The work with which Malory’s name is connected is an abridged compilation of the great body of Arthurian romance in its latest form. The Merlin (Vulgate and Suite), Tristan, Lancelot, Queste and Mort Artus are all represented, the only branch omitted is that dealing with the “early history” of the Grail, the Joseph of Arimathea and Grand S. Graal. Thanks mainly to the labours of Dr Oskar Sommer, we can now assign the majority of the books to their separate sources, although certain stories, such as the adventures of Sir Gareth under the pseudonym of Beaumains, the handling of Sir Urre of Hungary, and the details of the abduction of Guenevere by Meleagaunt, still remain unidentified. But we do not yet know whether Malory himself was responsible for this selection, or whether he found it ready to hand in a MS., the “Frensshe Booke” to which he often refers. To make such a compilation at first hand, considering the extent of the ground covered, would involve an enormous amount of study and selection, and the access to a very large library—conditions which scarcely seem to fit in with the social position and activities of Sir Thomas. On the other hand it is undeniable that the medieval copyists, at the instance of their patrons, did make compilations from the various romances within their reach, such as e.g. the enormous codex 112 (fonds Franç.) of the Bibliothèque Nationale, which includes large sections of the Tristan, the Lancelot, and the Merlin Suite. Taking into consideration alike what Malory retains and what he omits, it seems most probable that he was in possession, not of complete copies of the romances, but of one or more volumes of compilations from these sources.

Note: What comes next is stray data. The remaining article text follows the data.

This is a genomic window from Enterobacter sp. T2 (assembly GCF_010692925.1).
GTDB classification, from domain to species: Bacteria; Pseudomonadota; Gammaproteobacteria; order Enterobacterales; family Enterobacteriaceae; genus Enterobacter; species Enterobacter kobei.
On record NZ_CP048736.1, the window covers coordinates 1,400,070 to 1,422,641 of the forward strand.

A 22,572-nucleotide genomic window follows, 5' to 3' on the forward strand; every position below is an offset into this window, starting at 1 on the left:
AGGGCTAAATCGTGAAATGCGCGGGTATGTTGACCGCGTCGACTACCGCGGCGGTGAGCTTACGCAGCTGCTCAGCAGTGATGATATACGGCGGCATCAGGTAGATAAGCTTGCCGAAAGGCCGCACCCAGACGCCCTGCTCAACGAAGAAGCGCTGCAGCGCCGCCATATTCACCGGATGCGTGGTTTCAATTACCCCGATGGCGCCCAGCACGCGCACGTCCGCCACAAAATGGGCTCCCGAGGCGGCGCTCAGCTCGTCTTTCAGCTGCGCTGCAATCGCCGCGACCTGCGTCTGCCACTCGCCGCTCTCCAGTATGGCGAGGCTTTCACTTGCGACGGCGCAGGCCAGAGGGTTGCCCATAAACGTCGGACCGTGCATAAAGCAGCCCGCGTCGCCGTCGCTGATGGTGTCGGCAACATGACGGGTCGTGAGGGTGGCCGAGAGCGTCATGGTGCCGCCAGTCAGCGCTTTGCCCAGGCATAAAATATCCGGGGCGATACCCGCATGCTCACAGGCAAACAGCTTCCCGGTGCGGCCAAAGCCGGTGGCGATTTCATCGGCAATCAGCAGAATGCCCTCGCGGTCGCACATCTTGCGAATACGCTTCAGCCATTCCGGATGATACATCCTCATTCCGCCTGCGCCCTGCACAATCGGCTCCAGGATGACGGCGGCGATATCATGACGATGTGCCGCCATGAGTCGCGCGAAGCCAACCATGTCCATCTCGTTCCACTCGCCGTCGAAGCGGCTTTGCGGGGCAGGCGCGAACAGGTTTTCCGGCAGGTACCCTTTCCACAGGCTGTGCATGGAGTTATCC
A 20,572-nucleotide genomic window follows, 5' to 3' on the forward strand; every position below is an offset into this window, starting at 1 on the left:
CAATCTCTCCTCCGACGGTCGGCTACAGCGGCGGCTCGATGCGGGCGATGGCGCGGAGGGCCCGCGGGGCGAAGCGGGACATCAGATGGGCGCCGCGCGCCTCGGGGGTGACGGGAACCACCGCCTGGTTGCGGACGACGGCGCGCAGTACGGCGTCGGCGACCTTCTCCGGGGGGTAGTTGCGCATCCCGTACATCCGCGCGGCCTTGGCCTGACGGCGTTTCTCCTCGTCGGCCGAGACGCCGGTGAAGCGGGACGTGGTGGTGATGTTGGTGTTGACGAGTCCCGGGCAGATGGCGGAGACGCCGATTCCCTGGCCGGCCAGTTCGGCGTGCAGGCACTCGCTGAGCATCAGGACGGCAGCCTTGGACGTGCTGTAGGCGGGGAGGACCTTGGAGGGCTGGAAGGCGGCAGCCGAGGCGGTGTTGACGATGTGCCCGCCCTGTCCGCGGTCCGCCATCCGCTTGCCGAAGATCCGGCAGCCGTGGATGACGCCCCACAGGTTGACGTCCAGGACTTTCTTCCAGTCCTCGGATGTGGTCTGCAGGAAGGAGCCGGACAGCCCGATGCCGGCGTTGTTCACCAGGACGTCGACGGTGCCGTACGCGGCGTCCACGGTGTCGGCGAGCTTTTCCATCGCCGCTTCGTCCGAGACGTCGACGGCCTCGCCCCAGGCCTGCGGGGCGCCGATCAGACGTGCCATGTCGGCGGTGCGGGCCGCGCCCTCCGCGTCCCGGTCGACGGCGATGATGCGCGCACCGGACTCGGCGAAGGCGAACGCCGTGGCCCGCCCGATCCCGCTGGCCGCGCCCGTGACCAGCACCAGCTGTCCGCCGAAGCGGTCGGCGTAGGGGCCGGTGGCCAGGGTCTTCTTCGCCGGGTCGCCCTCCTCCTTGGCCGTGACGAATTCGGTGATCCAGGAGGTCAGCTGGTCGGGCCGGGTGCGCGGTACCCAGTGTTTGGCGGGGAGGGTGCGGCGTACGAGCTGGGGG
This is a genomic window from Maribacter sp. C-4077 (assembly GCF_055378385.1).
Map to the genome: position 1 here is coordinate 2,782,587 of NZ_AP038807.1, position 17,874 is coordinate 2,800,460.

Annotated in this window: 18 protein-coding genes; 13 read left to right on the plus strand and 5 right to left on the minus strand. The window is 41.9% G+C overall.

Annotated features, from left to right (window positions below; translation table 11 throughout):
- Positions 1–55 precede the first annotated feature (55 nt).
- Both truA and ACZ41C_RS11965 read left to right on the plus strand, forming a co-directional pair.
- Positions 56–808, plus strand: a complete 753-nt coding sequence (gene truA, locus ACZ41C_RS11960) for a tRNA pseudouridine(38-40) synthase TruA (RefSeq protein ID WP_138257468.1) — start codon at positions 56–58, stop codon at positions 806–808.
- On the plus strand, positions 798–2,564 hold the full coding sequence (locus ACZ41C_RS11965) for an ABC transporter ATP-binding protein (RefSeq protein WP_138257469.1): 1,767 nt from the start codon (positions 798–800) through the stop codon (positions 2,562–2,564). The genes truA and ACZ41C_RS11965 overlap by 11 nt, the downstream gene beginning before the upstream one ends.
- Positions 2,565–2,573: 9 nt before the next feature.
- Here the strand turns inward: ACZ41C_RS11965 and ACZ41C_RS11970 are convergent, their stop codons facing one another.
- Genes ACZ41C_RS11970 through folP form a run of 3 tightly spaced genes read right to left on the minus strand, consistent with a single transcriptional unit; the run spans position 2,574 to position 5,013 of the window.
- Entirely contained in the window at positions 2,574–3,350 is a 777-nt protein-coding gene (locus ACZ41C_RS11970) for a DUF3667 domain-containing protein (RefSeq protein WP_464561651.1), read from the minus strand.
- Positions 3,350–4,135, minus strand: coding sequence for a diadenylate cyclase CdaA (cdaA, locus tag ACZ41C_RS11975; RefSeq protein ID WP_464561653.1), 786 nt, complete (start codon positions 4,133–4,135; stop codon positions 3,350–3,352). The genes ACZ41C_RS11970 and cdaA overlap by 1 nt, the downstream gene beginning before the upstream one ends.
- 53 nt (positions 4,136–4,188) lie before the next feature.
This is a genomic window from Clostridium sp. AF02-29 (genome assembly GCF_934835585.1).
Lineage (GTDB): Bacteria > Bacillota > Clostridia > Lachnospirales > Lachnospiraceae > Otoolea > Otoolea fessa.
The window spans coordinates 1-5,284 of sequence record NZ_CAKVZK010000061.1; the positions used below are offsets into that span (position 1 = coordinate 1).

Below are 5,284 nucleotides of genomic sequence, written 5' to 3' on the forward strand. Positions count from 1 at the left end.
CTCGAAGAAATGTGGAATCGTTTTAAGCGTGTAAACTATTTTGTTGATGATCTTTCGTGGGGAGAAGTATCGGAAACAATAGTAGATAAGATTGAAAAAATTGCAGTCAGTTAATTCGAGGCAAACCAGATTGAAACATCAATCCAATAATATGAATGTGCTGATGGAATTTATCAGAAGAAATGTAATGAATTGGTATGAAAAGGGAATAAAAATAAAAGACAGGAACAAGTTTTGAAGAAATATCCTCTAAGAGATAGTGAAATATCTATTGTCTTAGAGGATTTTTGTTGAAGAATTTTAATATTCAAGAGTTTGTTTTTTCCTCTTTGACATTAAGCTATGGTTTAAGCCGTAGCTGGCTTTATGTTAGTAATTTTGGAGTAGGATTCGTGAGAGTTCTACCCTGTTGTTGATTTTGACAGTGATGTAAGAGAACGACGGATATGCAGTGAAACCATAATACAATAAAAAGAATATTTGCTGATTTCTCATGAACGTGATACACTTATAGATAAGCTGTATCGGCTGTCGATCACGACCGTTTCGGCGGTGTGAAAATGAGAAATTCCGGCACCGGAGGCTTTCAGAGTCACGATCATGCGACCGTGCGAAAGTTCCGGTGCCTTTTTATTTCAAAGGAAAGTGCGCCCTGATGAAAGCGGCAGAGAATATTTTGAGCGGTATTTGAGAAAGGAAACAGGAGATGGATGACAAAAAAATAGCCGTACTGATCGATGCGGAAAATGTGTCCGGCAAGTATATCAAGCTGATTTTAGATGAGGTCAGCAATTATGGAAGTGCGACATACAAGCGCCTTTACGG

From the point of view of matter it must be admitted that the Morte d’ Arthur does not represent the Arthurian cycle at its best, but rather in the period of its decadence; nor does Malory in any way endeavour to overcome the difficulties caused by the juxtaposition of a number of independent (and often contradictory) versions. This is especially noticeable in his treatment of Gawain; in the section derived from the Lancelot and Mort Artus he is a good and valiant knight, “a ful noble knyghte as ever was borne,” in those derived from the Tristan and the Queste, he is treacherous, dissolute, and a murderer of good knights.
The great charm of Malory’s work lies in his style; stately, earnest and dignified, it has lent to the relations between Lancelot and Guenevere a character of truth and vitality in which the French original is wholly lacking. Malory achieved a remarkable feat—he took the Arthurian story in its worst and weakest form and he imparted to it a moral force and elevation which the cycle, even in its earlier and finer stage, had, save in the unique case of Von Eschenbach’s Parzival, never possessed. While genuine lovers of the Arthurian cycle must regret that the romances should only be known to the great majority of English readers through the versions of Malory and Tennyson, it is impossible to withhold from the Morte d’ Arthur the admiration due to an imperishable monument of English language and literature.
See Who was Sir Thomas Malory? G. L. Kittredge (Harvard Studies and Notes, vol. v., 1896); Morte d’ Arthur, ed. by Dr Oskar Sommer (an exact reproduction of the original text in 2 vols.)—vol. iii. a study on “The Sources of Malory.” The sections on Lancelot and Queste are unfortunately very inadequate; for these cf. The Legend of Sir Lancelot, Grimm Library, vol. xii. (J. L. W.)